Failed Startups of MENA, as the name suggests, is a series of articles and interviews where we try to learn about failed startups from the region – how’d they end up there, what is it that we could learn learn from their failure and more.
Founded in October 2012, Alexandria-based Bkam was one of the first price comparison websites of the region. It was started by Egyptian entrepreneur Mahmoud Abdel-Fattah who was previously working with local web development agency. From books to electronics, the website had hundreds of thousands of products within the first year of its operations and had become fairly popular in Egypt, receiving thousands of visitors. Bkam had also launched its iOS and Android mobile apps which until 2013 were downloaded over 50,000 times.
After receiving initial investment from an Egyptian entrepreneur and angel investor Osman Ahmed Osman, Bkam went on to raise more from Jabbar Internet Group to expand into Saudi & UAE. Around the same time, some new players entered this space including Egypt’s Yaoota and Dubai-based Pricena, both of which are still operational.
Bkam in February 2016 ran out of funds and was shut down. The founder afterwards worked for Careem as a Product Manager for a little over two years and currently leads technology and product at TaskSpotting, a Dubai-based micro-influencer marketing platform for branded content.
One of Bkam’s notable alumnus is Ahmed El-Sharkasy, co-founder and CEO of London-based edtech Knowlede Officer, he had worked with the startup for almost a year in 2013.
We recently reached out to Bkam’s founder and CEO Mahmoud Abdel-Fattah to learn some details about how the startup failed and he was kind enough to share his story. Here’s our conversation with him (with minor edits for clarity).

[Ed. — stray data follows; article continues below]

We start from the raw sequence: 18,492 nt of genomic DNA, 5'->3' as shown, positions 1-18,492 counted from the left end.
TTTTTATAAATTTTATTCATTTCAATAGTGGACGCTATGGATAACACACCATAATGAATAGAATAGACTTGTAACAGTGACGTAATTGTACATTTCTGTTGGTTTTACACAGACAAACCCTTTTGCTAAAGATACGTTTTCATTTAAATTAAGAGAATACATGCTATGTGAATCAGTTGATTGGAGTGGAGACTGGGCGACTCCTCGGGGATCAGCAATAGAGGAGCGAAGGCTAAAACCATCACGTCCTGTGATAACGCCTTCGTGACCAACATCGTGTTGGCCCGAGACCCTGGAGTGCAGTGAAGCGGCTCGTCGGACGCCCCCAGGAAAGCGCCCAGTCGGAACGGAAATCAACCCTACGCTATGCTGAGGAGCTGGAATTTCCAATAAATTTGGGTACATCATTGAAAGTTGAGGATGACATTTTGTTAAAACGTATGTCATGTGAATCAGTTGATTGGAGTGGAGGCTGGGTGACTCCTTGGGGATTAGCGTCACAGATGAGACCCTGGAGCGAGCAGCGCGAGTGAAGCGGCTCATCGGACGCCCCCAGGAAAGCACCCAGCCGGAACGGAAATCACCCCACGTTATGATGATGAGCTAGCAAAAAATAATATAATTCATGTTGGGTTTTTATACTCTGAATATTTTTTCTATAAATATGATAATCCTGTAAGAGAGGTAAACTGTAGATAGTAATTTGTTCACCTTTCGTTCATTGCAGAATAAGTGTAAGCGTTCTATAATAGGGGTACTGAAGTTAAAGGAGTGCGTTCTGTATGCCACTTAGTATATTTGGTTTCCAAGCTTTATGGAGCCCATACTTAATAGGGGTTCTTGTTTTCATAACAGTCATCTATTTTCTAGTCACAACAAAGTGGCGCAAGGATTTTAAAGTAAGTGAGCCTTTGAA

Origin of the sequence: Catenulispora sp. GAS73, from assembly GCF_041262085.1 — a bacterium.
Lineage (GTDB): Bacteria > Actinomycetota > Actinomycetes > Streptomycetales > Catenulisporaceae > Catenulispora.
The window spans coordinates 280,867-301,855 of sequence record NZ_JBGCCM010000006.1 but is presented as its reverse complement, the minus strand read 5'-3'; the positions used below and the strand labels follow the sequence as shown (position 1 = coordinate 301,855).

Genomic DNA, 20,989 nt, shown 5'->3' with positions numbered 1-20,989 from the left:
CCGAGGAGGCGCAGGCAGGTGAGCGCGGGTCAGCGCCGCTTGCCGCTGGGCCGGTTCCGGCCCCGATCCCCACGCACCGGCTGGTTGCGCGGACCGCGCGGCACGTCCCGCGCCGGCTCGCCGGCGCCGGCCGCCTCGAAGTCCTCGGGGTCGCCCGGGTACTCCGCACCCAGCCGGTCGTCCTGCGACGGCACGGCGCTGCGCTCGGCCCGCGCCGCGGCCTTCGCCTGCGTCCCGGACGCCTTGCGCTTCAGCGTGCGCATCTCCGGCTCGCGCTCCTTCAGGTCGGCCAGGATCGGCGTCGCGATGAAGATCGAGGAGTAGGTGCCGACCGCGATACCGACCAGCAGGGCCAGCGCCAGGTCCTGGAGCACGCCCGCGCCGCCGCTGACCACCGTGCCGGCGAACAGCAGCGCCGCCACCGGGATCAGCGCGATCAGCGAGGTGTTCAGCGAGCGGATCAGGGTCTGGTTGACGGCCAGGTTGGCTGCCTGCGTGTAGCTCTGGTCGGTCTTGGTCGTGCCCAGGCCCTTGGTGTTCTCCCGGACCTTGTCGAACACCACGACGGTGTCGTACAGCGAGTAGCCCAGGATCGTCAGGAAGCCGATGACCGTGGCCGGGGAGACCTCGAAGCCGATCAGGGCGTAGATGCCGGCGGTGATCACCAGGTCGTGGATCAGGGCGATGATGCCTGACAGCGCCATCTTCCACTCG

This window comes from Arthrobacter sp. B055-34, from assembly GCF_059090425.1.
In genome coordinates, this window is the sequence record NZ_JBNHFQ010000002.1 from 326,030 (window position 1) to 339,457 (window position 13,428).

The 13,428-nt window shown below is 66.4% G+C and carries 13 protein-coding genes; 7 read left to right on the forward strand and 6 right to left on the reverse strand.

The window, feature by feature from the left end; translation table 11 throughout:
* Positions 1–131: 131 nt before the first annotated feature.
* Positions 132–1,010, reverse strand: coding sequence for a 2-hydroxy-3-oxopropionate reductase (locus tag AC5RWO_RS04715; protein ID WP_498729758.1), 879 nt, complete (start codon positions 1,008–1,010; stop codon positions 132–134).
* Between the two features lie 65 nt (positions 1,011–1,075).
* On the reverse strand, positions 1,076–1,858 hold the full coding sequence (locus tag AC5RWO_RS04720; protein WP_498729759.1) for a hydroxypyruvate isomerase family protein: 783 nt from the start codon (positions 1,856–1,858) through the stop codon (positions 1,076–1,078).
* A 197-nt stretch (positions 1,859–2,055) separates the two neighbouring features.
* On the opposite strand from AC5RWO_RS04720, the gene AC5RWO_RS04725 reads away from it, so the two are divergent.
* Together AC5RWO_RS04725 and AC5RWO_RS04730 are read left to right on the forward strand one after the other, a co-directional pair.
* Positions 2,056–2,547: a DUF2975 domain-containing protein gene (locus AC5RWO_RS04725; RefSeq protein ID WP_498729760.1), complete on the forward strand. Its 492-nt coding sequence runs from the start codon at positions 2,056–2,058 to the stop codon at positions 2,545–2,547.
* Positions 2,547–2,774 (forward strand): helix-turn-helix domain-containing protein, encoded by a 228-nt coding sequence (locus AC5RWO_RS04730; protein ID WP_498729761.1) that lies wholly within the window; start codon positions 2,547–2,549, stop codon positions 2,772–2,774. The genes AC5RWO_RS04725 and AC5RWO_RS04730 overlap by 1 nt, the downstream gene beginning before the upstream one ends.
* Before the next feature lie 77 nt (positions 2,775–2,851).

Why did you guys fail (had to shut down)?
An investor promised $500k, and kept asking for documents for almost 4 months, while we stopped fundraising from other investors. During those 4 months, I spent all the company’s money and my personal money. Then he disappeared. The e-commerce in Egypt was collapsing, so it was hard to recover quickly.
What are the biggest lessons you learned from this failure?
1) Find a co-founder, as I was a sole founder, and I had a lot of stressful moments that I did not find anyone to share with.
2) Never trust an investor and stop the fundraising round until you’ve got the money in the bank.
3) Growth growth growth. Don’t act smart and save money, investors might tell you to be careful with the expenses but what they’re actually looking for is is growth.
What happened to the team after Bkam was shut down?
We had 13 employees at the time, all of them found jobs. I helped them with my connections, as we had a good network and we were leading in some technologies.
How much money had you raised in total before shutting down? Who were the investors?
About $500,000 from Jabbar Internet Group, Osman Osman (an Egyptian entrepreneur and angel investor), Geneva-based investment firm Ace and Company, and Greek price comparison website Skroutz.gr.
Do you think you could’ve avoided the failure?
Yes, I could’ve avoided it if I could have completed the investment round without waiting for the investor who promised the $500,000 and delayed everything.
Do you have any regrets?
No, I don’t regret anything as I’m still alive and learning. But yes, I obviously suffered a lot – both physically and psychologically. It is literally like losing one of your loved ones, and if you don’t hold yourself together, you could even have suicidal thoughts especially when you get to hear, for example, that your investor (who had committed initially) is backing out and you’ve run out of money. In that one second, you lose everything.
We are on the look for failed startups of MENA. If you know any that we could learn from, please feel free to reach out to me on Twitter, Facebook or zubair [at] menabytes [dot] com to start the conversation.
- E&’s big bold bet on tech - May 2, 2023
- Ameer Sherif appoints a new CEO for Wuzzuf and Forasna, moves on to focus on VC, public policy - September 29, 2021
- Marham raises $1 million seed to grow into a healthcare superapp for Pakistan - August 3, 2021